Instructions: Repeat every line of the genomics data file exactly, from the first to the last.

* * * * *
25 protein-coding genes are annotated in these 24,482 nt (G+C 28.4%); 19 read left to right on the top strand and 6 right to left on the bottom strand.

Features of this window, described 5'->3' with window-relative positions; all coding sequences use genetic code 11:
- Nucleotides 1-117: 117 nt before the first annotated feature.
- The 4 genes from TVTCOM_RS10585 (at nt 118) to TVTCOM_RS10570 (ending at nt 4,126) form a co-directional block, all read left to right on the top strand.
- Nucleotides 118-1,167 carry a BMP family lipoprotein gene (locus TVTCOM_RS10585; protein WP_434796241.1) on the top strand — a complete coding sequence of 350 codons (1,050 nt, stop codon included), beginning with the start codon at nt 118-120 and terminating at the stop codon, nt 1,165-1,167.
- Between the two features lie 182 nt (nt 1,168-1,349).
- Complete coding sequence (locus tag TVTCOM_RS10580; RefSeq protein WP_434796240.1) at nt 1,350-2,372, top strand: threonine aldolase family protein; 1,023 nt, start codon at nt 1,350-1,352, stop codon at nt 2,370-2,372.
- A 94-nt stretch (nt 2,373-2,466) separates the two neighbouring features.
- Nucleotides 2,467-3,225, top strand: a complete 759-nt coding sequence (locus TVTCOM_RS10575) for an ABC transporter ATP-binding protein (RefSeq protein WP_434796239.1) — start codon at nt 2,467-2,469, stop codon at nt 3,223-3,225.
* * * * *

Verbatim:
25 protein-coding genes are annotated in these 24,482 nt (G+C 28.4%); 19 read left to right on the top strand and 6 right to left on the bottom strand.

Features of this window, described 5'->3' with window-relative positions; all coding sequences use genetic code 11:
- Nucleotides 1-117: 117 nt before the first annotated feature.
- The 4 genes from TVTCOM_RS10585 (at nt 118) to TVTCOM_RS10570 (ending at nt 4,126) form a co-directional block, all read left to right on the top strand.
- Nucleotides 118-1,167 carry a BMP family lipoprotein gene (locus TVTCOM_RS10585; protein WP_434796241.1) on the top strand — a complete coding sequence of 350 codons (1,050 nt, stop codon included), beginning with the start codon at nt 118-120 and terminating at the stop codon, nt 1,165-1,167.
- Between the two features lie 182 nt (nt 1,168-1,349).
- Complete coding sequence (locus tag TVTCOM_RS10580; RefSeq protein WP_434796240.1) at nt 1,350-2,372, top strand: threonine aldolase family protein; 1,023 nt, start codon at nt 1,350-1,352, stop codon at nt 2,370-2,372.
- A 94-nt stretch (nt 2,373-2,466) separates the two neighbouring features.
- Nucleotides 2,467-3,225, top strand: a complete 759-nt coding sequence (locus TVTCOM_RS10575) for an ABC transporter ATP-binding protein (RefSeq protein WP_434796239.1) — start codon at nt 2,467-2,469, stop codon at nt 3,223-3,225.